While comparative constitutional
law is a well-established field, less attention has been paid so far to the comparative dimension of constitutional
history. The present volume, edited by Francesco Biagi, Justin O. Frosini and Jason Mazzone, aims to address this shortcoming by bringing focus to comparative constitutional history, which holds considerable promise for engaging and innovative work along several key avenues of inquiry. The essays contained in this volume focus on the origins and design of constitutional governments and the sources that have impacted the ways in which constitutional systems began and developed, the evolution of the principle of separation of powers among branches of government, as well as the origins, role and function of constitutional and supreme courts.
Contributors include: Mark Somos, Gohar Karapetian, Justin O. Frosini, Viktoriia Lapa, Miguel Manero de Lemos, Francesco Biagi, Sanaa Alsarghali, Margit Cohn, Catherine Andrews, Gonçalo de Almeida Ribeiro, Mario Alberto Cajas-Sarria, Fabian Duessel, and Elena Ferioli
Pre-modern long-distance trade was fraught with risks which often created conflicts of interest. The ensuing disputes and the ways the actors involved dealt with them belong to the field of conflict management. How did victims of maritime conflicts claim compensation? How did individual actors and public institutions negotiate disputes which transcended jurisdictional boundaries? What strategies, arrangements and agreements could contribute to achieve the resolution of such conflicts, and to what effect? These and other questions have mainly been studied separately for the Mediterranean and Atlantic regions. Here, the two seascapes are connected, allowing for a comparative long-term perspective. The different contributions enhance our understanding in the complexity of various approaches to conflict management.
Thierry Allain, Cátia Antunes, Eduardo Aznar Vallejo, Catarina Cotic Belloube, Kate Ekama, Tiago Viúla de Faria, Ana Belem Fernández Castro, Jessica Goldberg, Roberto J. González Zalacain, Ian Peter Grohse, Thomas K. Heebøll-Holm, Laurence Jean-Marie, Daphne Penna, Pierrick Pourchasse, Pierre Prétou, Ana María Rivera Medina, Carlo Taviani, and Dominique Valérian.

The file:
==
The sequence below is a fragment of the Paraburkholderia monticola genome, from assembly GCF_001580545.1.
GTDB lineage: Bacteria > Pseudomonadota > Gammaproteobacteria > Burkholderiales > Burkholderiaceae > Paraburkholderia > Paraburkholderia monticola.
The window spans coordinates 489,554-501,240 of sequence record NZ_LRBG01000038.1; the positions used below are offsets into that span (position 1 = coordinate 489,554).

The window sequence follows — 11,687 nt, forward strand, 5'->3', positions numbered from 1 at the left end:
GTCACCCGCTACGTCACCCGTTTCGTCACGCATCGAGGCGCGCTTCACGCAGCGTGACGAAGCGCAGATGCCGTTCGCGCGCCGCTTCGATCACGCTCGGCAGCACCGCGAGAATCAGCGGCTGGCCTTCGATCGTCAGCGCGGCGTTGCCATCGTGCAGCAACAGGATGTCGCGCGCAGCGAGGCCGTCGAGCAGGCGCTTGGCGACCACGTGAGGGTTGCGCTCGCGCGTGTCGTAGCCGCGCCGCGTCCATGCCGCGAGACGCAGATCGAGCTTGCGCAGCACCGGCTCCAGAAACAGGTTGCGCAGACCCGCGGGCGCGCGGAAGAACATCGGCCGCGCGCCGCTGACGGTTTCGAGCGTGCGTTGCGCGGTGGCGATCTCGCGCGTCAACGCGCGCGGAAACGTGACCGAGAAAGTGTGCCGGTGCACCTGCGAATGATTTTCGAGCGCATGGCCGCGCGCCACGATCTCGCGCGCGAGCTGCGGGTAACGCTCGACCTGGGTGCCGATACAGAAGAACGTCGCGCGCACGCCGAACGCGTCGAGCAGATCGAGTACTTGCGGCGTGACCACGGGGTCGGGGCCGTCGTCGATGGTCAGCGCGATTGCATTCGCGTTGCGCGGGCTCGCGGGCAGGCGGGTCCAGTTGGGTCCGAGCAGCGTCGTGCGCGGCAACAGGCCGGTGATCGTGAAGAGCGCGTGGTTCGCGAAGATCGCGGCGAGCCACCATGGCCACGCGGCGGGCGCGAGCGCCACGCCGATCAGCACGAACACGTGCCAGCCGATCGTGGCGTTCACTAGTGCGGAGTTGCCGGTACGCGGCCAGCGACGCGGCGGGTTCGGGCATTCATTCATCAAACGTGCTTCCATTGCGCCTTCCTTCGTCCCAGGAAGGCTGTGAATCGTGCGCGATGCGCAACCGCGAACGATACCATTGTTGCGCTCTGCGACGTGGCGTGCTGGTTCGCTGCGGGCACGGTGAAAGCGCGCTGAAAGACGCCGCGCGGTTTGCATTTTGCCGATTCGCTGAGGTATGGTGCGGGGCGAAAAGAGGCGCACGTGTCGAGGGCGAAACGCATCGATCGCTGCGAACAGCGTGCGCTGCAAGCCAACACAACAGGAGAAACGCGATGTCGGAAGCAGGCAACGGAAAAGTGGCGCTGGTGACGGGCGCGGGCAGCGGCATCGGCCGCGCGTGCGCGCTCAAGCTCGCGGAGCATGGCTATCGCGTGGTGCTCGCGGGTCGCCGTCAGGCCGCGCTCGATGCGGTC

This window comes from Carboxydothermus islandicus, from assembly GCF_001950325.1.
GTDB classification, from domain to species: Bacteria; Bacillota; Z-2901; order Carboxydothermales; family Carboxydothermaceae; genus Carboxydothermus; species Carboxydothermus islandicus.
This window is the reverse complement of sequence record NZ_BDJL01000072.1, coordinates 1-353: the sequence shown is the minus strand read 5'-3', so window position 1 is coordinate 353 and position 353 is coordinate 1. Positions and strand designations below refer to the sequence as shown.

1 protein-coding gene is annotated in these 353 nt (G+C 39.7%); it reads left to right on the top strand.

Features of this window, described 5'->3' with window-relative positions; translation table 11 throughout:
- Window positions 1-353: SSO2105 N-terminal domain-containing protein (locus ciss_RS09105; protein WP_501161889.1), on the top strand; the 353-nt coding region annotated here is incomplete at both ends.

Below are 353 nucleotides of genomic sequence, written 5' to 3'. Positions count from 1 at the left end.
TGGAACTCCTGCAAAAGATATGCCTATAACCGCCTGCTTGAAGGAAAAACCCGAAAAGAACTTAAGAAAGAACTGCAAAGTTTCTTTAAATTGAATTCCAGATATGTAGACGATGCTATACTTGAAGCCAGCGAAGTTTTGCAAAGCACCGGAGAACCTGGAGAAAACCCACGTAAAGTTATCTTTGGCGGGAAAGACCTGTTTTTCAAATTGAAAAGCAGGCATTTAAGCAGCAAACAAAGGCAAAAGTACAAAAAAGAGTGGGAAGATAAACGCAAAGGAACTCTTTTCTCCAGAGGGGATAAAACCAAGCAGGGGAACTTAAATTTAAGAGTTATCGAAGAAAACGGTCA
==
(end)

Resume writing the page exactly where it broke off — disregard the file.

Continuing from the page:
The Development of Commercial Law in Sweden and Finland provides a broad perspective on recent research into the history of North European commercial law in a comparative and international framework. The book brings together themes that have previously been considered largely from a national perspective.
Despite Sweden's and Finland's peripheral locations in Europe, global legal phenomena appeared there as well. These countries were at the crossroads of cultures and commercial interests, allowing us to re-examine them as lively laboratories for commercial laws and practices rather than dismissing them as a negligible periphery. The importance of trade and international transactions cannot be disclaimed, but the book also emphasizes the resilient nature of the commercial law.
Contributors are: Dave De ruysscher, Stefania Gialdroni, Ulla Ijäs, Marko Lamberg, Heikki Pihlajamäki, Jussi Sallila, and Katja Tikka.
The original Latin text of Johann Gröning’s
Navigatio libera has never before been translated into any modern vernacular language. Gröning’s intention was to set out the position of neutral nations (in this case the Danes and Swedes), and their right to pursue trade during the wars of the great maritime powers (particularly the English and the Dutch). It specifically sought to engage with and refute the work of Hugo Grotius while taking cognisance of the critique of Gröning’s work by Samuel Pufendorf. The text serves as a bridge between 17th-century polemical discourse surrounding the ‘free sea’ versus ‘enclosed sea’ debate and later 18th-century legal literature on the rights of neutrals and the continuation of free trade in time of war.
consilia and decisiones, Wouter Druwé studies the multinormative framework on loans and credit in the Golden Ages of Antwerp and Amsterdam (c. 1500-1680). He analyzes the use of a wide variety of legal financial techniques in the Low Countries, such as money lending and the taking of interest, the constitution of annuities, cession and delegation, bearer bonds, bills of exchange, partnerships, and representation in financial affairs, as well as the consequences of monetary fluctuations. Special attention is paid to how the transregional European system of learned Roman and canon law (
ius commune) was applied in daily ‘learned legal practice’. The study also deals with the prohibition against usury and with the impact of moral theology on legal debates.